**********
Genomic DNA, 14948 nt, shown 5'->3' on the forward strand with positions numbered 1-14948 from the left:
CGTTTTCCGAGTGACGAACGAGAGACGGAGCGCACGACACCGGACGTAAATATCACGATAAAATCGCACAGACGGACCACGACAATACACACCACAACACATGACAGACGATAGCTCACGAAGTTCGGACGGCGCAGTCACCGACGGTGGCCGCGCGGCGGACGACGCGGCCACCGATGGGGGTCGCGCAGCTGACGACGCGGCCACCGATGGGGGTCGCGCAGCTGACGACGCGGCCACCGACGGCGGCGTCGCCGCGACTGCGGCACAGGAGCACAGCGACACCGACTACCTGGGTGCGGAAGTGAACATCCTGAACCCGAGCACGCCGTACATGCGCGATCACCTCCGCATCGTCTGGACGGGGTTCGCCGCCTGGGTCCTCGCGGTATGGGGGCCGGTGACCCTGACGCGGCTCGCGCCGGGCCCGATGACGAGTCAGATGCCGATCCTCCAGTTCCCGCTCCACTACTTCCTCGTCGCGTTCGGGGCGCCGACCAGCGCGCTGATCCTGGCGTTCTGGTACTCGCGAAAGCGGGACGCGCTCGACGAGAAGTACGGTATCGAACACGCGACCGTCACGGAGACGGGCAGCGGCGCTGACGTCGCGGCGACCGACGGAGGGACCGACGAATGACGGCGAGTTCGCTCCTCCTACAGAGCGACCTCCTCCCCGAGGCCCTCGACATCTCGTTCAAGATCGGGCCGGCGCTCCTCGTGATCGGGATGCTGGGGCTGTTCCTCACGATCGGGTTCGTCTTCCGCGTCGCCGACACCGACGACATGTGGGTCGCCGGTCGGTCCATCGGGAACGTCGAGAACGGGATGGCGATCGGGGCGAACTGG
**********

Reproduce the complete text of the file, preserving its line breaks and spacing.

Genomic DNA, 14948 nt, shown 5'->3' on the forward strand with positions numbered 1-14948 from the left:
CGTTTTCCGAGTGACGAACGAGAGACGGAGCGCACGACACCGGACGTAAATATCACGATAAAATCGCACAGACGGACCACGACAATACACACCACAACACATGACAGACGATAGCTCACGAAGTTCGGACGGCGCAGTCACCGACGGTGGCCGCGCGGCGGACGACGCGGCCACCGATGGGGGTCGCGCAGCTGACGACGCGGCCACCGATGGGGGTCGCGCAGCTGACGACGCGGCCACCGACGGCGGCGTCGCCGCGACTGCGGCACAGGAGCACAGCGACACCGACTACCTGGGTGCGGAAGTGAACATCCTGAACCCGAGCACGCCGTACATGCGCGATCACCTCCGCATCGTCTGGACGGGGTTCGCCGCCTGGGTCCTCGCGGTATGGGGGCCGGTGACCCTGACGCGGCTCGCGCCGGGCCCGATGACGAGTCAGATGCCGATCCTCCAGTTCCCGCTCCACTACTTCCTCGTCGCGTTCGGGGCGCCGACCAGCGCGCTGATCCTGGCGTTCTGGTACTCGCGAAAGCGGGACGCGCTCGACGAGAAGTACGGTATCGAACACGCGACCGTCACGGAGACGGGCAGCGGCGCTGACGTCGCGGCGACCGACGGAGGGACCGACGAATGACGGCGAGTTCGCTCCTCCTACAGAGCGACCTCCTCCCCGAGGCCCTCGACATCTCGTTCAAGATCGGGCCGGCGCTCCTCGTGATCGGGATGCTGGGGCTGTTCCTCACGATCGGGTTCGTCTTCCGCGTCGCCGACACCGACGACATGTGGGTCGCCGGTCGGTCCATCGGGAACGTCGAGAACGGGATGGCGATCGGGGCGAACTGG